The school theme this year is “Encounter Community, Encounter One Another, and Encounter God.” The theme calls us to pay attention, rather than just going through the motions of the day. We need to listen, instead of rushing ahead to judgment. We should seek to understand others before we make our decisions. We need to see who is asking us for help or care at a particular moment. We are called to practice this awareness of the world around us, and it starts with viewing the events of our day as a series of encounters.
In order to immerse ourselves in this theme, all CRJ staff members took part in some community service work on our first day of staff orientation. What better way to encounter the community than to work at various places in the city which could provide us opportunities to meet new people and help out where we could. Some performed a neighborhood clean-up, while others spent time working with guests at food pantries. All of these opportunities represented time we dedicated to getting to know our community, one another, and God better.
My small group was assigned to work at the Coggs Food Pantry at 12th and Vliet. My role consisted of welcoming and assisting visitors to the food pantry in getting their food items from the shelves and loading them into bags. The first person I assisted was there to get the essentials. Since everything was free, I naively thought he would pack his bags full. We got to the canned vegetables and the visitor declined to take any. I asked if he was sure he wanted to pass on the healthy, canned vegetables. He immediately responded, “Yes, they are too heavy to carry on the bus.” I hadn’t considered how a mode of transportation could affect someone’s diet.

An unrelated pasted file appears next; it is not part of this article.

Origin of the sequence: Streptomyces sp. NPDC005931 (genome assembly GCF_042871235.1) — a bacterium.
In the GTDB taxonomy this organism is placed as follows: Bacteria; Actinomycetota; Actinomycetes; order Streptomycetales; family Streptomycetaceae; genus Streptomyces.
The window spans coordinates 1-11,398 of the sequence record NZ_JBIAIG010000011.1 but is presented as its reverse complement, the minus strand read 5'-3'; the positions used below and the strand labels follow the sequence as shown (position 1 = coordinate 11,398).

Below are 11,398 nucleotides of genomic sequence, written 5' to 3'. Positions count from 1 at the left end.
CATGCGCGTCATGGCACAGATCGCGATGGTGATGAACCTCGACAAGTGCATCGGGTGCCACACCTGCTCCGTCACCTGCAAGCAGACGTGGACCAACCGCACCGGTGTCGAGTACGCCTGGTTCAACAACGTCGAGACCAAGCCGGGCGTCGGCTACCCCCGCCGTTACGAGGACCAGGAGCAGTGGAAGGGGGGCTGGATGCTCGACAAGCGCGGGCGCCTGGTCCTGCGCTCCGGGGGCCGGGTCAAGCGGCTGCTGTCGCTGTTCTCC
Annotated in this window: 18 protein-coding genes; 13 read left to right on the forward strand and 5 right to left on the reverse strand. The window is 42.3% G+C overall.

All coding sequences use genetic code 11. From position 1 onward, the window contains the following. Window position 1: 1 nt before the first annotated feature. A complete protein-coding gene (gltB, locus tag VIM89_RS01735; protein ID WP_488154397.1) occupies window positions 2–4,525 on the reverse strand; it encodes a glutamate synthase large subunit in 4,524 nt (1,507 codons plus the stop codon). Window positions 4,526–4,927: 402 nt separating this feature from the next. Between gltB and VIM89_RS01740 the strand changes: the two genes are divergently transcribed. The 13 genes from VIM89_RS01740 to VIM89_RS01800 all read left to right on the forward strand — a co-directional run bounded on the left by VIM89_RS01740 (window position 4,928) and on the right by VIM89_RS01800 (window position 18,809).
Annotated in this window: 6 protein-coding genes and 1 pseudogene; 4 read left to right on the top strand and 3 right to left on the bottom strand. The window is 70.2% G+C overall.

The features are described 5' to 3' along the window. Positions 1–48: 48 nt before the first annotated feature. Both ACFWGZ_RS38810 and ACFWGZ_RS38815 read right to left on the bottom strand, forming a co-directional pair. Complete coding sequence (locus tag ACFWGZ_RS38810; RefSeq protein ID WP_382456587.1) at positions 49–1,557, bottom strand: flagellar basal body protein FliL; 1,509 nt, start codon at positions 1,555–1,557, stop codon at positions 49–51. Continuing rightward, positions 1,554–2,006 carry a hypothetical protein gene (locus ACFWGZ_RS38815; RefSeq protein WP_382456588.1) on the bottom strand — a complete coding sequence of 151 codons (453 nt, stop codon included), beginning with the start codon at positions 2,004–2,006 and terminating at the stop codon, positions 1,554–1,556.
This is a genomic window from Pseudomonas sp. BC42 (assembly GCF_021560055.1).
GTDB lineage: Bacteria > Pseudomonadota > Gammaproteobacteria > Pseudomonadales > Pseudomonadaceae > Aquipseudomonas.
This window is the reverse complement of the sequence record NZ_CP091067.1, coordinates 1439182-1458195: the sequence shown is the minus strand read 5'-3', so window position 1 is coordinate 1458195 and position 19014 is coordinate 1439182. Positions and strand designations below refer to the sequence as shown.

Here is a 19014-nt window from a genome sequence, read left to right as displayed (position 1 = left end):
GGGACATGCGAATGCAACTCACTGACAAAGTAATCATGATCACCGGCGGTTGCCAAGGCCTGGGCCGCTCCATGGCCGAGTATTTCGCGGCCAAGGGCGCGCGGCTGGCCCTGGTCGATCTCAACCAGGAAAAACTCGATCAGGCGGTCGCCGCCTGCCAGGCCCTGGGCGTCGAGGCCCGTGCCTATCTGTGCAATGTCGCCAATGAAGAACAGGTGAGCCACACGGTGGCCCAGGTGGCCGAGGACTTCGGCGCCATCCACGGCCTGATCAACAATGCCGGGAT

That small realization stuck with me. I don’t have to limit what I take from the grocery store because I am unable to get my groceries back to my house. Yet, the gentleman I helped does. I wondered what the impact of that over time could be on his health? What about the impact on those he lives with? I also contemplated how else was he limited because he relied on the bus? It’s these types of realizations that are the hallmark of encounters. When we bring people from different life experiences together, we can learn from one another, begin to understand each others’ experiences, and ultimately care for one another.
As a Catholic and Jesuit educational community, we naturally enter into the complexities of the human experience and have the opportunity to encounter one another. Our school brings together people from across our city, including our students, staff members, families, corporate work study partners, donors, our alumni, board members, and many others. On a daily basis, Cristo Rey facilitates so many opportunities for meaningful encounters and relationships. However, if we are too busy to recognize, to care, and to reflect on our experiences then we may miss the daily invitation we have to see how God is ultimately at work through others in our lives. It all starts by paying attention to something that can be as small or seemingly insignificant as canned vegetables.